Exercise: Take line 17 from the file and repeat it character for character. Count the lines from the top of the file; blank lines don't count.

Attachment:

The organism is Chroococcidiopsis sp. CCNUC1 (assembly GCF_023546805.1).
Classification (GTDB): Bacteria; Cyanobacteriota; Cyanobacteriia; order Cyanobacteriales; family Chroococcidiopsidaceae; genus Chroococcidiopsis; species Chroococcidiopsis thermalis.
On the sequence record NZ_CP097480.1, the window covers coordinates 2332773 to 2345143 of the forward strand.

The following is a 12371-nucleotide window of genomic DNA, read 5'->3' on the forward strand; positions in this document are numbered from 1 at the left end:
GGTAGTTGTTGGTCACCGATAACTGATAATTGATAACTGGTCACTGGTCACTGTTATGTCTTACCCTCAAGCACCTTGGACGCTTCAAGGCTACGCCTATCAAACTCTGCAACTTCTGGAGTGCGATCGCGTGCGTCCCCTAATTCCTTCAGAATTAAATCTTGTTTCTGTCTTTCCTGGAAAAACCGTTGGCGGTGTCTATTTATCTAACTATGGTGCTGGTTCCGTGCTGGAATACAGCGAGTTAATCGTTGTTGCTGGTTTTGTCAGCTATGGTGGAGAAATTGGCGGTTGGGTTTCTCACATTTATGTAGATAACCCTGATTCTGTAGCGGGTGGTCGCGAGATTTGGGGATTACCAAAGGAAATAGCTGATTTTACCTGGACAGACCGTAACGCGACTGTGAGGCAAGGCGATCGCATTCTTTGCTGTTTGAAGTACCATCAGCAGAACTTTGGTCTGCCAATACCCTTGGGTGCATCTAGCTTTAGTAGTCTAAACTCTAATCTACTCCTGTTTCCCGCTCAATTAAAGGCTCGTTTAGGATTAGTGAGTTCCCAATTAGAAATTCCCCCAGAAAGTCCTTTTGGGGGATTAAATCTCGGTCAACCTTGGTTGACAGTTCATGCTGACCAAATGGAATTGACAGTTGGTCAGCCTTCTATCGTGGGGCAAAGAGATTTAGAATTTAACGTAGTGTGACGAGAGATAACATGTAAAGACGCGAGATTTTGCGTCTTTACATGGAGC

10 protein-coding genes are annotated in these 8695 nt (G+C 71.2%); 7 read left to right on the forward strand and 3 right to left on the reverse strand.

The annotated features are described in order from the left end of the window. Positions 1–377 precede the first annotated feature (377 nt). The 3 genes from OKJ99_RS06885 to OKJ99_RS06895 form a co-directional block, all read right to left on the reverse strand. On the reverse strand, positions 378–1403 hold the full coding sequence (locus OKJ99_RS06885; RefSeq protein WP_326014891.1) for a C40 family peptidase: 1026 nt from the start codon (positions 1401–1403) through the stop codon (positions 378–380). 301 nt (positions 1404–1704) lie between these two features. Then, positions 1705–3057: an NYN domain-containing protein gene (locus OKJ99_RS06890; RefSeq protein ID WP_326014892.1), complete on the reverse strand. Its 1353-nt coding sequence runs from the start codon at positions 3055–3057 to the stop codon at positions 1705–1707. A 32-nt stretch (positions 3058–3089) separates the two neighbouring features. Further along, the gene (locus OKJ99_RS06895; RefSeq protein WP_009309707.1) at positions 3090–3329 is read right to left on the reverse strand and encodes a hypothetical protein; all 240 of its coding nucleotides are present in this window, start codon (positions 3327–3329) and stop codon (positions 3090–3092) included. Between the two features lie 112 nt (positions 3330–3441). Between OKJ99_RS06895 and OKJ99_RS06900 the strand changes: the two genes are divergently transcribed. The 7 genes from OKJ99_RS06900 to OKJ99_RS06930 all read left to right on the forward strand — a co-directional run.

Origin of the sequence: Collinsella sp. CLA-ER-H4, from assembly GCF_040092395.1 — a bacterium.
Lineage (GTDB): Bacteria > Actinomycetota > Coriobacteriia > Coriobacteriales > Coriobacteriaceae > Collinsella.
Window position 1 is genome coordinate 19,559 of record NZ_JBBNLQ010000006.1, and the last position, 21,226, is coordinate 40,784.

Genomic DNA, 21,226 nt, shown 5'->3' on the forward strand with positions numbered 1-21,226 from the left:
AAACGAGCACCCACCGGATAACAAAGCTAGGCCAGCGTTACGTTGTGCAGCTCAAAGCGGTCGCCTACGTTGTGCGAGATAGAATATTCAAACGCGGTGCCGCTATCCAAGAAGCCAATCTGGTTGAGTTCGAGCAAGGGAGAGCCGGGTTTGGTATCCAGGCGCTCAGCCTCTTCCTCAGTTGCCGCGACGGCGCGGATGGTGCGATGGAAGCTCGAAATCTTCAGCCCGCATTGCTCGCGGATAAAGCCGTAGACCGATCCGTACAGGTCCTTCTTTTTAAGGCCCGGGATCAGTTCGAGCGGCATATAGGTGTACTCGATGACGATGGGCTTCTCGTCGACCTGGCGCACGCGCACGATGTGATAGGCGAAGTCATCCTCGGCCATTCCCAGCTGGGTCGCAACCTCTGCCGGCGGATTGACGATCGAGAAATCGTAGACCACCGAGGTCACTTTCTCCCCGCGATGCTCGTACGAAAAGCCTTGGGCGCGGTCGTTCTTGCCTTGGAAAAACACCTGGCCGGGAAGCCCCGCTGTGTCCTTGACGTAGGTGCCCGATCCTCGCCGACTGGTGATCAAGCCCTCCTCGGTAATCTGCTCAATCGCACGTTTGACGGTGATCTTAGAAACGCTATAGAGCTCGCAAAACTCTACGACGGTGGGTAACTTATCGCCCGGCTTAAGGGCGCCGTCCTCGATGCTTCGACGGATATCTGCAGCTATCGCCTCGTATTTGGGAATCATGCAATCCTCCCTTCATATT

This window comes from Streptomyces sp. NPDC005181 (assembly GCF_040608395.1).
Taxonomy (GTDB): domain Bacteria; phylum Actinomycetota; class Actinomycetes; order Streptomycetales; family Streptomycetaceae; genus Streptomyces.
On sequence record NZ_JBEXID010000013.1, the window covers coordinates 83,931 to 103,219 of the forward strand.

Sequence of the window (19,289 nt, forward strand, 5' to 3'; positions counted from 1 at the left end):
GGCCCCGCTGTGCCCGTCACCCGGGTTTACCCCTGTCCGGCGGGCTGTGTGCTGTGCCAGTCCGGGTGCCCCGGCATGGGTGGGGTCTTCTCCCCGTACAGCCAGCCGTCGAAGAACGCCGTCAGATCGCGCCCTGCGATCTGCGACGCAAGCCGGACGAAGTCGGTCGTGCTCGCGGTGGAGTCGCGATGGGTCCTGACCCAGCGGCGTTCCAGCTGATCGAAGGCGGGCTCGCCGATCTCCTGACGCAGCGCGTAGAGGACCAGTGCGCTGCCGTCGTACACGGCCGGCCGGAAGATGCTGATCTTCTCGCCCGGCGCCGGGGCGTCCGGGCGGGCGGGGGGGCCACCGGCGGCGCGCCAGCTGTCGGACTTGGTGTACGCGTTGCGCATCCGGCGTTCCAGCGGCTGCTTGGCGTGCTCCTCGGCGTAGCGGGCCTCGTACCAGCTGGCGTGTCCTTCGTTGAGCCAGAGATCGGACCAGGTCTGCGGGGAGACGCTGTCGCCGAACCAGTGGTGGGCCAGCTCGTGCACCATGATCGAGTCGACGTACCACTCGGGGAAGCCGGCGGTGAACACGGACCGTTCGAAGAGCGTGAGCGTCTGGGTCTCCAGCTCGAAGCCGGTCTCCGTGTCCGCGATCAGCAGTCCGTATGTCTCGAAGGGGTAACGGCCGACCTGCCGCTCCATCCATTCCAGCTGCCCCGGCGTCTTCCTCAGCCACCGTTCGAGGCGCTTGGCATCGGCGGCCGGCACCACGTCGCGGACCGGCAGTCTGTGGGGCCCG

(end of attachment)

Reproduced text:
GGCCCCGCTGTGCCCGTCACCCGGGTTTACCCCTGTCCGGCGGGCTGTGTGCTGTGCCAGTCCGGGTGCCCCGGCATGGGTGGGGTCTTCTCCCCGTACAGCCAGCCGTCGAAGAACGCCGTCAGATCGCGCCCTGCGATCTGCGACGCAAGCCGGACGAAGTCGGTCGTGCTCGCGGTGGAGTCGCGATGGGTCCTGACCCAGCGGCGTTCCAGCTGATCGAAGGCGGGCTCGCCGATCTCCTGACGCAGCGCGTAGAGGACCAGTGCGCTGCCGTCGTACACGGCCGGCCGGAAGATGCTGATCTTCTCGCCCGGCGCCGGGGCGTCCGGGCGGGCGGGGGGGCCACCGGCGGCGCGCCAGCTGTCGGACTTGGTGTACGCGTTGCGCATCCGGCGTTCCAGCGGCTGCTTGGCGTGCTCCTCGGCGTAGCGGGCCTCGTACCAGCTGGCGTGTCCTTCGTTGAGCCAGAGATCGGACCAGGTCTGCGGGGAGACGCTGTCGCCGAACCAGTGGTGGGCCAGCTCGTGCACCATGATCGAGTCGACGTACCACTCGGGGAAGCCGGCGGTGAACACGGACCGTTCGAAGAGCGTGAGCGTCTGGGTCTCCAGCTCGAAGCCGGTCTCCGTGTCCGCGATCAGCAGTCCGTATGTCTCGAAGGGGTAACGGCCGACCTGCCGCTCCATCCATTCCAGCTGCCCCGGCGTCTTCCTCAGCCACCGTTCGAGGCGCTTGGCATCGGCGGCCGGCACCACGTCGCGGACCGGCAGTCTGTGGGGCCCG